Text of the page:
I was actually just turning pages over without reading them but suddenly, for some strange reason, I found myself turning back to the Reader's Letters page. There on the page was quite a large photograph of a man in RAF uniform and the heading was... I am the last of the RAF pilots that fought in the battle for Murmansk!  

My body went cold... once again I was experiencing something so very strange that my mind was having great difficulty in trying to come to terms with.  I looked at the picture and read a brief piece about this man, Eric Carter, an RAF Hurricane pilot who had managed to survive that horrendous battle.

Now as many of your will know, phoning a newspaper office, especially a national paper, and trying to ask for contact details of someone featured in their paper is almost impossible, but nevertheless I tried and to my amazement the person I got through to was so helpful and gave me Eric's telephone number.

I called Eric and he is such a wonderful man and agreed immediately to be interviewed for the programme. So, armed with proper broadcast equipment, we went to meet Eric and RAF Cosford Museum, who so kindly placed a Hurricane identical to the one flown by Eric in Russia, had our disposal and we did a great piece with him, that now, as far as the programme was concerned, edited perfectly on to the end of Stan's interview... magic!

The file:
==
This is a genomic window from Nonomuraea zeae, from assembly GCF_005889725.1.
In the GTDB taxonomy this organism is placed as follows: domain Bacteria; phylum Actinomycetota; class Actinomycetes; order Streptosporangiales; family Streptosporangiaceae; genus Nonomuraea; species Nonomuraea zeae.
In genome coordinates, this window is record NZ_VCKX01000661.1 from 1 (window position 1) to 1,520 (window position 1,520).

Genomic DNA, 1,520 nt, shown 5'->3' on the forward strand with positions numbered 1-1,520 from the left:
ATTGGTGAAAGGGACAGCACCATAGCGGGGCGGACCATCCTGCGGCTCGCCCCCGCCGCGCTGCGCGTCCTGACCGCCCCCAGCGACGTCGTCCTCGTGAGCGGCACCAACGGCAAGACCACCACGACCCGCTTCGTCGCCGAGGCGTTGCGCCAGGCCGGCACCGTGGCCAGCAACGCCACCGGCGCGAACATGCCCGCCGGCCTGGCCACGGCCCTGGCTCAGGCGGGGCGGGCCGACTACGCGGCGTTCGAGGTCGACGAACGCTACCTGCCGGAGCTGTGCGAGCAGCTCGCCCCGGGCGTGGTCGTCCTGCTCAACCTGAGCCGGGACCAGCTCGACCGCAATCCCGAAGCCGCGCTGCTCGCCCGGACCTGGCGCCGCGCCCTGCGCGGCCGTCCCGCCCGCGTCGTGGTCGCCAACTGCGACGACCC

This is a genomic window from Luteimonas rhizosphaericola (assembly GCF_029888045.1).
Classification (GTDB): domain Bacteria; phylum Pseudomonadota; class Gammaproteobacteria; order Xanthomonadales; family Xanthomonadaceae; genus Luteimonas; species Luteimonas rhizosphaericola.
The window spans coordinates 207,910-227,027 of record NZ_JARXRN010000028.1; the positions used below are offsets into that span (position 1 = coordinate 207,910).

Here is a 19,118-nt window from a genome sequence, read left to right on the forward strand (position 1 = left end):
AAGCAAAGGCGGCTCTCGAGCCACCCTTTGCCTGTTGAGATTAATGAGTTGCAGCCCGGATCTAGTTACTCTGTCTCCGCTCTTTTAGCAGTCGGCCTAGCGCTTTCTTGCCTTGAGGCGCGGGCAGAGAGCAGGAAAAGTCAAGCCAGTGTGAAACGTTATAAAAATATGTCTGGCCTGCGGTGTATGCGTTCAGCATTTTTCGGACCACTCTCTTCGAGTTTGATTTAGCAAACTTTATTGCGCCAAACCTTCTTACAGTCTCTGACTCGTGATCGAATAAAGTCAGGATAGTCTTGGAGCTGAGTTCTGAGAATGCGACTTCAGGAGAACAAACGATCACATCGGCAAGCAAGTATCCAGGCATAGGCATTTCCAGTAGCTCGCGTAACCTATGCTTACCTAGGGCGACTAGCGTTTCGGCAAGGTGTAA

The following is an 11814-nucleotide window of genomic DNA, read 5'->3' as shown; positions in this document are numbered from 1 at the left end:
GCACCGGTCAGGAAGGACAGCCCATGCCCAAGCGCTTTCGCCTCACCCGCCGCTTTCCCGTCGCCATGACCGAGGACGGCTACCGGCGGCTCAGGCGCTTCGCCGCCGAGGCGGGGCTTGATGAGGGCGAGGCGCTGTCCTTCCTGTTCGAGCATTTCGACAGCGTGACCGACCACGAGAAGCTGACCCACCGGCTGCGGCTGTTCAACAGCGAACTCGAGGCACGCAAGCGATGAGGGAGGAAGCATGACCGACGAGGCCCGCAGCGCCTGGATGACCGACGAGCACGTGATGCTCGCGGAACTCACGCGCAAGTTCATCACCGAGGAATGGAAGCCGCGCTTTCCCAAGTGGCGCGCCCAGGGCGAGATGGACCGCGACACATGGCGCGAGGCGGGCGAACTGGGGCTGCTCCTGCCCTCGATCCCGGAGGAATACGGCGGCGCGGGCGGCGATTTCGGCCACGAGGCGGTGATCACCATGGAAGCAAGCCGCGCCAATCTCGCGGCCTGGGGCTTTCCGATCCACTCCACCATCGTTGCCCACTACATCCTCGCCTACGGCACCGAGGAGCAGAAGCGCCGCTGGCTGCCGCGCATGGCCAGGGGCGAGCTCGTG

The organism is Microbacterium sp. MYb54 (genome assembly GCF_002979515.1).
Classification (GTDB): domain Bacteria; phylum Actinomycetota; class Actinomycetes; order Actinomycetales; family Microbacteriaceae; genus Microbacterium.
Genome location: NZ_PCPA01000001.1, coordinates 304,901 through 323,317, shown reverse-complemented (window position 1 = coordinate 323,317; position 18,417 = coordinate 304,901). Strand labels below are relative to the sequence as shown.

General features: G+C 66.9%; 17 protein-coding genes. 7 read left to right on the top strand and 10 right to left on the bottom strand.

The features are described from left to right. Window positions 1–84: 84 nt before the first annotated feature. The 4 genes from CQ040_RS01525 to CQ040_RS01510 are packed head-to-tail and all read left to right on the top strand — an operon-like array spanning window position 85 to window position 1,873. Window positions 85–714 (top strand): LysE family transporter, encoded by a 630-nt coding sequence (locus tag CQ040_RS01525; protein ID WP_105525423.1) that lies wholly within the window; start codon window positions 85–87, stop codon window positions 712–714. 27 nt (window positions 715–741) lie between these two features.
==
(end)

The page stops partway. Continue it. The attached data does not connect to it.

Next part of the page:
Thereafter and for the whole of the production, strange things happened time and time again... things that have no real rational explanation such as; the Russians suddenly got in contact with me, as did the Norwegians and the RAF and Royal Navy, all of whom were suddenly very enthusiastic and keen to help in the making of this documentary.

Then there were all the strange things that kept happening during the filming, for example when the weather was too bad to film and then, at the very last moment, would suddenly change into absolutely perfect conditions and this wasn't just once or twice but time and time again.